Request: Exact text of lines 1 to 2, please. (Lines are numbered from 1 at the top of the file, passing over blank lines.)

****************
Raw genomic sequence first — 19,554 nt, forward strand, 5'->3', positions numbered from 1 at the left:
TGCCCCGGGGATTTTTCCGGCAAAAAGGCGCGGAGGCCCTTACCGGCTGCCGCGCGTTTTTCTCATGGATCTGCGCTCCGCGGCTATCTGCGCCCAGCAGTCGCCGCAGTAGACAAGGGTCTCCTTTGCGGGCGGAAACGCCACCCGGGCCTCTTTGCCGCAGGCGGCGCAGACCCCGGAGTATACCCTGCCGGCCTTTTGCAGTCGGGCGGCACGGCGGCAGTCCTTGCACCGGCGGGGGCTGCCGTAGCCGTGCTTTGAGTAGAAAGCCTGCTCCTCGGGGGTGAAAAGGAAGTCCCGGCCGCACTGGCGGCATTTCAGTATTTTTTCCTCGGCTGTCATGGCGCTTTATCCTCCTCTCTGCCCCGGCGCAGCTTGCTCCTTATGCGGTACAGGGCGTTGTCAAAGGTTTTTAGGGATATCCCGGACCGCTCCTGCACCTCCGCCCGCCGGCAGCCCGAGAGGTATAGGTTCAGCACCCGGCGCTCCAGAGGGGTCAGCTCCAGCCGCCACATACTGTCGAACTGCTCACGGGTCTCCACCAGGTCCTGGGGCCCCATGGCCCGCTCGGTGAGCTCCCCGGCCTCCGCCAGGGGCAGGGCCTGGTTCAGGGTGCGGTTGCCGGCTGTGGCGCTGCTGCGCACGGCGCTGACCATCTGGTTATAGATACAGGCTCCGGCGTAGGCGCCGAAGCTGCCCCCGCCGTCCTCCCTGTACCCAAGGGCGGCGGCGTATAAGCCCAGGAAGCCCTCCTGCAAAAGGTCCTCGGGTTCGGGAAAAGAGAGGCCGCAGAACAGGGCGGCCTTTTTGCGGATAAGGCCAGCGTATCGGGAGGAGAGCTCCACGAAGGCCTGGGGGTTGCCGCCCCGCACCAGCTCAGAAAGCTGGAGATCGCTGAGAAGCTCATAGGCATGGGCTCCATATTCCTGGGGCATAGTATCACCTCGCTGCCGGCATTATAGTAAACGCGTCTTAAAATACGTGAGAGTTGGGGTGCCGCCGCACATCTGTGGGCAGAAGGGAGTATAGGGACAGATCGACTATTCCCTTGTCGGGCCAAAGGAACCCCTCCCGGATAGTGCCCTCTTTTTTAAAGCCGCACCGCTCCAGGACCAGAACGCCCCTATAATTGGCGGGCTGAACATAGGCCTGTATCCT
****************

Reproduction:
Raw genomic sequence first — 19,554 nt, forward strand, 5'->3', positions numbered from 1 at the left:
TGCCCCGGGGATTTTTCCGGCAAAAAGGCGCGGAGGCCCTTACCGGCTGCCGCGCGTTTTTCTCATGGATCTGCGCTCCGCGGCTATCTGCGCCCAGCAGTCGCCGCAGTAGACAAGGGTCTCCTTTGCGGGCGGAAACGCCACCCGGGCCTCTTTGCCGCAGGCGGCGCAGACCCCGGAGTATACCCTGCCGGCCTTTTGCAGTCGGGCGGCACGGCGGCAGTCCTTGCACCGGCGGGGGCTGCCGTAGCCGTGCTTTGAGTAGAAAGCCTGCTCCTCGGGGGTGAAAAGGAAGTCCCGGCCGCACTGGCGGCATTTCAGTATTTTTTCCTCGGCTGTCATGGCGCTTTATCCTCCTCTCTGCCCCGGCGCAGCTTGCTCCTTATGCGGTACAGGGCGTTGTCAAAGGTTTTTAGGGATATCCCGGACCGCTCCTGCACCTCCGCCCGCCGGCAGCCCGAGAGGTATAGGTTCAGCACCCGGCGCTCCAGAGGGGTCAGCTCCAGCCGCCACATACTGTCGAACTGCTCACGGGTCTCCACCAGGTCCTGGGGCCCCATGGCCCGCTCGGTGAGCTCCCCGGCCTCCGCCAGGGGCAGGGCCTGGTTCAGGGTGCGGTTGCCGGCTGTGGCGCTGCTGCGCACGGCGCTGACCATCTGGTTATAGATACAGGCTCCGGCGTAGGCGCCGAAGCTGCCCCCGCCGTCCTCCCTGTACCCAAGGGCGGCGGCGTATAAGCCCAGGAAGCCCTCCTGCAAAAGGTCCTCGGGTTCGGGAAAAGAGAGGCCGCAGAACAGGGCGGCCTTTTTGCGGATAAGGCCAGCGTATCGGGAGGAGAGCTCCACGAAGGCCTGGGGGTTGCCGCCCCGCACCAGCTCAGAAAGCTGGAGATCGCTGAGAAGCTCATAGGCATGGGCTCCATATTCCTGGGGCATAGTATCACCTCGCTGCCGGCATTATAGTAAACGCGTCTTAAAATACGTGAGAGTTGGGGTGCCGCCGCACATCTGTGGGCAGAAGGGAGTATAGGGACAGATCGACTATTCCCTTGTCGGGCCAAAGGAACCCCTCCCGGATAGTGCCCTCTTTTTTAAAGCCGCACCGCTCCAGGACCAGAACGCCCCTATAATTGGCGGGCTGAACATAGGCCTGTATCCT